If you live in Gwinnett, the largest portion of your property tax bill is for the Gwinnett County Public School system (GCPS). They have independent control over how much tax is collected, and while the County is probably going to make a move to keep their portion of your property tax from increasing too much (by lowering the millage rate) GCPS is charging ahead with a 3.24% increase.
I went to one of the public hearings, and not only was I the only speaker I was the only visitor in the entire place. But since I went to the trouble of putting together a short statement I thought I would pass it on to you. While the Gwinnett Daily Post was at the meeting, I don’t know how much of what I said will be printed:
You mentioned home values in 2008. Good point. Many people bought homes in 2005 and 2006 and are now underwater. Many of those purchases were Interest Only loans which are about to convert to 20 year Fixed Rate loans, and quite a few homeowners will not be able to make the increased payments if their property taxes go up as well.
So I think that before you raise taxes by 3.24% please consider the following:
1 – The Gwinnett School Superintendent is making a half a million dollars a year. The average superintendent salary in the US is under $112. The State School Superintendent makes $123,000. The Governor makes only $140,000. Cut the Superintendent’s salary in half and you save a quarter million a year and still have one of the highest paid Superintendents in the country..
2 -Right now the Gwinnett County Public School system is paying the salary of two employees at the Gwinnett Chamber of Commerce. Most legal experts acknowledge this is illegal, but for some reason this $150,000 per year payment continues. It has been listed in your budget as “banking fees,” I guess in hopes that nobody would notice. Since 2007 this has come to almost $1.5 million. Stop these illegal payments to the Chamber and you save $150,000 a year.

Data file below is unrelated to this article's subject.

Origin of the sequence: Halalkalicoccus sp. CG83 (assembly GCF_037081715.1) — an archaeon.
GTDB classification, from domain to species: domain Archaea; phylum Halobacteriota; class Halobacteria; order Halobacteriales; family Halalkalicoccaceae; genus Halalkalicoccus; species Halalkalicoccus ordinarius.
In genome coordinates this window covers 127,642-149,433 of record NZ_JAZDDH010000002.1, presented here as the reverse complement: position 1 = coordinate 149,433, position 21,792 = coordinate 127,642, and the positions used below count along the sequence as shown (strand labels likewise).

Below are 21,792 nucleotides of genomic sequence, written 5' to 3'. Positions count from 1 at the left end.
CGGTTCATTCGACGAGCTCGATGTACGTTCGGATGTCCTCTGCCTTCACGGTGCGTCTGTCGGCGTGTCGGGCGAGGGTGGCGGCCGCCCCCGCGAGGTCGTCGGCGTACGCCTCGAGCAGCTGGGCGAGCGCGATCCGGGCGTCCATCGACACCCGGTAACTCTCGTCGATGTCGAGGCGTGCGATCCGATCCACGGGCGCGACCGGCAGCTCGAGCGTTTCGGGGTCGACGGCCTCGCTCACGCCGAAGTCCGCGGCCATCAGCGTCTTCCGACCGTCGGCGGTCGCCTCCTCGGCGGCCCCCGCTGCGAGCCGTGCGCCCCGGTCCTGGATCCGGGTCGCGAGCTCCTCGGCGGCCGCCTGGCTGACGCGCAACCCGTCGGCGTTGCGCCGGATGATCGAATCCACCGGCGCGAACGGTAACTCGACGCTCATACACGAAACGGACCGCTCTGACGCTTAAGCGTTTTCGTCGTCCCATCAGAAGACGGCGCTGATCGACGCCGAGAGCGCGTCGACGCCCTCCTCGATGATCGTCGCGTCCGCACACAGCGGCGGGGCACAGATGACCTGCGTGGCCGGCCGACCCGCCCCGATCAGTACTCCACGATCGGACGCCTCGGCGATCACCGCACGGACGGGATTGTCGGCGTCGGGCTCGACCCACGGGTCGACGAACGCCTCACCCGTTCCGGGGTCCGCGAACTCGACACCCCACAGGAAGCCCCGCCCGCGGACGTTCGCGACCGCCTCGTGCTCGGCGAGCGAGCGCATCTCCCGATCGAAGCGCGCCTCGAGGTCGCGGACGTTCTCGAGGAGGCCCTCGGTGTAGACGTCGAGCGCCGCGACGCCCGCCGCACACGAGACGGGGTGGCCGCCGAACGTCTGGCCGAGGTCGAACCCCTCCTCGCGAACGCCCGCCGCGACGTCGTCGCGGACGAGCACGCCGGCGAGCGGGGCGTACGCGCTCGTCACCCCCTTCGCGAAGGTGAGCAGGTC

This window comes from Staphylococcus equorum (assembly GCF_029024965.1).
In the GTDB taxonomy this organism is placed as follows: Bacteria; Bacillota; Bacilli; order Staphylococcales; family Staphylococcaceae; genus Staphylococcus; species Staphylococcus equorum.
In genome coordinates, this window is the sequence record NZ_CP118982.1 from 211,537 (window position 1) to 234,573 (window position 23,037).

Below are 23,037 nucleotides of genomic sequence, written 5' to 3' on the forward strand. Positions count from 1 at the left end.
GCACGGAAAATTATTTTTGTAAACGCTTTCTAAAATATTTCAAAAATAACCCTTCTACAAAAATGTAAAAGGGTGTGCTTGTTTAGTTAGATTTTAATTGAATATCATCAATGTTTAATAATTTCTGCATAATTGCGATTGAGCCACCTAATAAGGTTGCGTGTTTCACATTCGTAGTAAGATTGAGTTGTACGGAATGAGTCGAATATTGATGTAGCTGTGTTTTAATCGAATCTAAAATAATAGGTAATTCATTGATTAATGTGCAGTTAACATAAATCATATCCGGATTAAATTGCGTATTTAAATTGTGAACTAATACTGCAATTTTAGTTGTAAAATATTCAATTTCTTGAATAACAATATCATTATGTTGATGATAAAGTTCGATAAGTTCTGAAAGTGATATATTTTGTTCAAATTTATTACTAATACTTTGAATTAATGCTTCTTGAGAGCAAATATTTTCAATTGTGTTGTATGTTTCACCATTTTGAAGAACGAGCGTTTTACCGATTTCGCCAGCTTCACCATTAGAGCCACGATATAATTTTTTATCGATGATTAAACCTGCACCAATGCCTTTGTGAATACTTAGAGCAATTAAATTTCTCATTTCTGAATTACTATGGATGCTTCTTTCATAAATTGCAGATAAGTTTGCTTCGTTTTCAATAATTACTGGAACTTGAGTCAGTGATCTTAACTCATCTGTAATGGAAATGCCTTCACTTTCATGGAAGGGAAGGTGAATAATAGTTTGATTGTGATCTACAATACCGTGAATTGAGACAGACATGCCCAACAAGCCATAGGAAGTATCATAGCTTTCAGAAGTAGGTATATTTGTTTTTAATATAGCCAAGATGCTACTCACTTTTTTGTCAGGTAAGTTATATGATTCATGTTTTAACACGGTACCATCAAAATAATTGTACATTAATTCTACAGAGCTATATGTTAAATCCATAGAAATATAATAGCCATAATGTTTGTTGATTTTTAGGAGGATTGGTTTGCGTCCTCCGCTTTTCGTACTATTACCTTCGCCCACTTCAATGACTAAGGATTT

3 – The Gwinnett County school system refuses to tell us how many illegal aliens are in our schools. You track children by age, sex, and even race, so you either have that information and won’t release it or you intentionally make a special effort not to collect the data. But based on some other information you do release we can guess that about 11% (or 19,000) of the children in public school in Gwinnett are here illegally. If per pupil spending is rounded to $10,000 per year (and it is actually more for non-English speakers) that comes out to almost $200 million to educate children who are here illegally. I understand why you refuse to release that information – a lot of taxpayers would be pretty upset. But if we want to try to fix that problem then taxpayers should know how their money is being spent.
You can fix the first two issues immediately and save $400,000 per year. The third issue will take more time, but releasing the information may create the will to find a solution.
During the meeting, Board member Dr. McClure started asking about how much of their revenue came from commercial real estate verses private homes. They were not real sure of the answer, but guessed it was about 60%. He stated that he would like that number to be closer to 70%, because then “residents wouldn’t be paying the bill, most of it would be paid for by businesses.” No disrespect, but Dr. McClure needs to learn that businesses do not pay taxes – they simply collect it from residents and then pass it on to the government. Does he believe that if they readjusted the tax structure so that they only taxed commercial property that residents wouldn’t pay any school tax?